US10414197B2 - Check fraud prevention method - Google Patents

Check fraud prevention method Download PDF

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US10414197B2
US10414197B2 US15/710,673 US201715710673A US10414197B2 US 10414197 B2 US10414197 B2 US 10414197B2 US 201715710673 A US201715710673 A US 201715710673A US 10414197 B2 US10414197 B2 US 10414197B2
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check
passcode
passcodes
checks
randomized
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US20190084339A1 (en
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Robert M. Jesurum
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JESURUM SCIENTIFIC ENTERPRISES Inc
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JESURUM SCIENTIFIC ENTERPRISES Inc
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    • BPERFORMING OPERATIONS; TRANSPORTING
    • B42BOOKBINDING; ALBUMS; FILES; SPECIAL PRINTED MATTER
    • B42DBOOKS; BOOK COVERS; LOOSE LEAVES; PRINTED MATTER CHARACTERISED BY IDENTIFICATION OR SECURITY FEATURES; PRINTED MATTER OF SPECIAL FORMAT OR STYLE NOT OTHERWISE PROVIDED FOR; DEVICES FOR USE THEREWITH AND NOT OTHERWISE PROVIDED FOR; MOVABLE-STRIP WRITING OR READING APPARATUS
    • B42D25/00Information-bearing cards or sheet-like structures characterised by identification or security features; Manufacture thereof
    • B42D25/30Identification or security features, e.g. for preventing forgery
    • B42D25/36Identification or security features, e.g. for preventing forgery comprising special materials
    • B42D25/378Special inks
    • BPERFORMING OPERATIONS; TRANSPORTING
    • B42BOOKBINDING; ALBUMS; FILES; SPECIAL PRINTED MATTER
    • B42DBOOKS; BOOK COVERS; LOOSE LEAVES; PRINTED MATTER CHARACTERISED BY IDENTIFICATION OR SECURITY FEATURES; PRINTED MATTER OF SPECIAL FORMAT OR STYLE NOT OTHERWISE PROVIDED FOR; DEVICES FOR USE THEREWITH AND NOT OTHERWISE PROVIDED FOR; MOVABLE-STRIP WRITING OR READING APPARATUS
    • B42D25/00Information-bearing cards or sheet-like structures characterised by identification or security features; Manufacture thereof
    • B42D25/20Information-bearing cards or sheet-like structures characterised by identification or security features; Manufacture thereof characterised by a particular use or purpose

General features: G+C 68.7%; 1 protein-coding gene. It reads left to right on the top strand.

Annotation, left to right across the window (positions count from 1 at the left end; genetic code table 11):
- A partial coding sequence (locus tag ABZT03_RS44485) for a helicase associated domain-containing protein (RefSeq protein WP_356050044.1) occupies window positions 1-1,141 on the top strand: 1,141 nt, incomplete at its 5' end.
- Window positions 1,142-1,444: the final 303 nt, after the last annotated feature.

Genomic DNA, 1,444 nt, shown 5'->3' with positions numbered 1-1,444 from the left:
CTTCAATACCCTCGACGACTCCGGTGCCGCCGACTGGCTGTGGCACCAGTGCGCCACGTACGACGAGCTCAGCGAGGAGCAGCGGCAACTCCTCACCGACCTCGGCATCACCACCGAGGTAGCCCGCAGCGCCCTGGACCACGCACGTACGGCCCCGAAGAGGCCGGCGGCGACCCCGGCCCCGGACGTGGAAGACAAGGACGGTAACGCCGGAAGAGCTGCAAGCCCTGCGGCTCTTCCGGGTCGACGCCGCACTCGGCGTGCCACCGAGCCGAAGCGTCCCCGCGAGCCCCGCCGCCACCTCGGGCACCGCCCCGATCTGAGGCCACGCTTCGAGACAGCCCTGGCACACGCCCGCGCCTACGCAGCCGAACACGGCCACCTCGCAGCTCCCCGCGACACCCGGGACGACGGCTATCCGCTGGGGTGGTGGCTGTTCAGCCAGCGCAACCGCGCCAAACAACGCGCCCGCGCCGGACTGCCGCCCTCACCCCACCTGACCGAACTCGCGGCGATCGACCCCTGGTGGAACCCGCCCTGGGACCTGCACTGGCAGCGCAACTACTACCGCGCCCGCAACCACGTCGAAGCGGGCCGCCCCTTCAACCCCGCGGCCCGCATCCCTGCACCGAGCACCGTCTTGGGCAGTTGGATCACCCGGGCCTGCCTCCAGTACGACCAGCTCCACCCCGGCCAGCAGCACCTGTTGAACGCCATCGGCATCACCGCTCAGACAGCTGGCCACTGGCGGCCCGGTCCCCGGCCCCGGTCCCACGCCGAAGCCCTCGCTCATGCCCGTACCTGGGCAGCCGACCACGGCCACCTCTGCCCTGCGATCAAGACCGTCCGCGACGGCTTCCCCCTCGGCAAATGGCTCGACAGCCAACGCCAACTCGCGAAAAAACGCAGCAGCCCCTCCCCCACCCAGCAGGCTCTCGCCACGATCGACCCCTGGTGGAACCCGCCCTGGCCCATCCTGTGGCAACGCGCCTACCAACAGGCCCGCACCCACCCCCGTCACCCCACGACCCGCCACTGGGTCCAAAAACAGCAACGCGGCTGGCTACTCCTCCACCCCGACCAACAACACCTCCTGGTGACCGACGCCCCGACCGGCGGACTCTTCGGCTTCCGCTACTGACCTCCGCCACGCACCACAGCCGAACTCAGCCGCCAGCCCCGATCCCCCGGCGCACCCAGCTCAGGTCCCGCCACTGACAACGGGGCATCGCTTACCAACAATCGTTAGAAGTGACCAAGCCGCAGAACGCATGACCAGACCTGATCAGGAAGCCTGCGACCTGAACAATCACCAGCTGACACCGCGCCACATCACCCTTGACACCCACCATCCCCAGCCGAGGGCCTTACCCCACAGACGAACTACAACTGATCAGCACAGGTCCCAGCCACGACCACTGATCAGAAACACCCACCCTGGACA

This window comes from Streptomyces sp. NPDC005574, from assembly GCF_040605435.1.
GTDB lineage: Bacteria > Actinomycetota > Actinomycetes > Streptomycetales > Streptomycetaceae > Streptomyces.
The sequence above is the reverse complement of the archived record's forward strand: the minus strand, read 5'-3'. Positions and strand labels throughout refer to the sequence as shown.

• B42D25/29Securities; Bank notes
    • BPERFORMING OPERATIONS; TRANSPORTING
    • B42BOOKBINDING; ALBUMS; FILES; SPECIAL PRINTED MATTER
    • B42DBOOKS; BOOK COVERS; LOOSE LEAVES; PRINTED MATTER CHARACTERISED BY IDENTIFICATION OR SECURITY FEATURES; PRINTED MATTER OF SPECIAL FORMAT OR STYLE NOT OTHERWISE PROVIDED FOR; DEVICES FOR USE THEREWITH AND NOT OTHERWISE PROVIDED FOR; MOVABLE-STRIP WRITING OR READING APPARATUS
    • B42D25/00Information-bearing cards or sheet-like structures characterised by identification or security features; Manufacture thereof
    • B42D25/30Identification or security features, e.g. for preventing forgery
    • B42D25/305Associated digital information
    • GPHYSICS
    • G06COMPUTING; CALCULATING; COUNTING
    • G06QDATA PROCESSING SYSTEMS OR METHODS, SPECIALLY ADAPTED FOR ADMINISTRATIVE, COMMERCIAL, FINANCIAL, MANAGERIAL, SUPERVISORY OR FORECASTING PURPOSES; SYSTEMS OR METHODS SPECIALLY ADAPTED FOR ADMINISTRATIVE, COMMERCIAL, FINANCIAL, MANAGERIAL, SUPERVISORY OR FORECASTING PURPOSES, NOT OTHERWISE PROVIDED FOR
    • G06Q20/00Payment architectures, schemes or protocols
    • G06Q20/04Payment circuits
    • G06Q20/042Payment circuits characterized in that the payment protocol involves at least one cheque
    • GPHYSICS
    • G06COMPUTING; CALCULATING; COUNTING
    • G06QDATA PROCESSING SYSTEMS OR METHODS, SPECIALLY ADAPTED FOR ADMINISTRATIVE, COMMERCIAL, FINANCIAL, MANAGERIAL, SUPERVISORY OR FORECASTING PURPOSES; SYSTEMS OR METHODS SPECIALLY ADAPTED FOR ADMINISTRATIVE, COMMERCIAL, FINANCIAL, MANAGERIAL, SUPERVISORY OR FORECASTING PURPOSES, NOT OTHERWISE PROVIDED FOR
    • G06Q20/00Payment architectures, schemes or protocols
    • G06Q20/38Payment protocols; Details thereof
    • G06Q20/40Authorisation, e.g. identification of payer or payee, verification of customer or shop credentials; Review and approval of payers, e.g. check credit lines or negative lists
    • G06Q20/401Transaction verification
    • G06Q20/4016Transaction verification involving fraud or risk level assessment in transaction processing

Abstract